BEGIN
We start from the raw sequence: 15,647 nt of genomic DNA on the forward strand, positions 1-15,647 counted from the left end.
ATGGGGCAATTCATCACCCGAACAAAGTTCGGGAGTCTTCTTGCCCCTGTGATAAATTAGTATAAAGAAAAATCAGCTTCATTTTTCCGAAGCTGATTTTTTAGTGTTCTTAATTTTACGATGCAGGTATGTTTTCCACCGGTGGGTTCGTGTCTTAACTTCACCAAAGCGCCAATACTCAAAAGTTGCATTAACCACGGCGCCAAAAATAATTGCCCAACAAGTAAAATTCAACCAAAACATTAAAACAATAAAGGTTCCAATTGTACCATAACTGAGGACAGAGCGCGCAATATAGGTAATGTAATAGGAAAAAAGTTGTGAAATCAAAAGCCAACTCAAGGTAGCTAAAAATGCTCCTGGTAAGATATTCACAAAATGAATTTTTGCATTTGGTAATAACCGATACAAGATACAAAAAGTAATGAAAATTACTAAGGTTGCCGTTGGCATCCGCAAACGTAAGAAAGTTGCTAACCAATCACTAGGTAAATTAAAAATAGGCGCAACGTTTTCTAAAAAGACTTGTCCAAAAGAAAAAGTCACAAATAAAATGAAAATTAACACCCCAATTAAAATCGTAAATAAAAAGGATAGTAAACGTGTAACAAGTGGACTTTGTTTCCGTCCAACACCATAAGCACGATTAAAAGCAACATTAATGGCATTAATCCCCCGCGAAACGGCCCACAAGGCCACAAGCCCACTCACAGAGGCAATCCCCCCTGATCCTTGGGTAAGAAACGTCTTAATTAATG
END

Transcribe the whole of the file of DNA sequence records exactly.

We start from the raw sequence: 15,647 nt of genomic DNA on the forward strand, positions 1-15,647 counted from the left end.
ATGGGGCAATTCATCACCCGAACAAAGTTCGGGAGTCTTCTTGCCCCTGTGATAAATTAGTATAAAGAAAAATCAGCTTCATTTTTCCGAAGCTGATTTTTTAGTGTTCTTAATTTTACGATGCAGGTATGTTTTCCACCGGTGGGTTCGTGTCTTAACTTCACCAAAGCGCCAATACTCAAAAGTTGCATTAACCACGGCGCCAAAAATAATTGCCCAACAAGTAAAATTCAACCAAAACATTAAAACAATAAAGGTTCCAATTGTACCATAACTGAGGACAGAGCGCGCAATATAGGTAATGTAATAGGAAAAAAGTTGTGAAATCAAAAGCCAACTCAAGGTAGCTAAAAATGCTCCTGGTAAGATATTCACAAAATGAATTTTTGCATTTGGTAATAACCGATACAAGATACAAAAAGTAATGAAAATTACTAAGGTTGCCGTTGGCATCCGCAAACGTAAGAAAGTTGCTAACCAATCACTAGGTAAATTAAAAATAGGCGCAACGTTTTCTAAAAAGACTTGTCCAAAAGAAAAAGTCACAAATAAAATGAAAATTAACACCCCAATTAAAATCGTAAATAAAAAGGATAGTAAACGTGTAACAAGTGGACTTTGTTTCCGTCCAACACCATAAGCACGATTAAAAGCAACATTAATGGCATTAATCCCCCGCGAAACGGCCCACAAGGCCACAAGCCCACTCACAGAGGCAATCCCCCCTGATCCTTGGGTAAGAAACGTCTTAATTAATG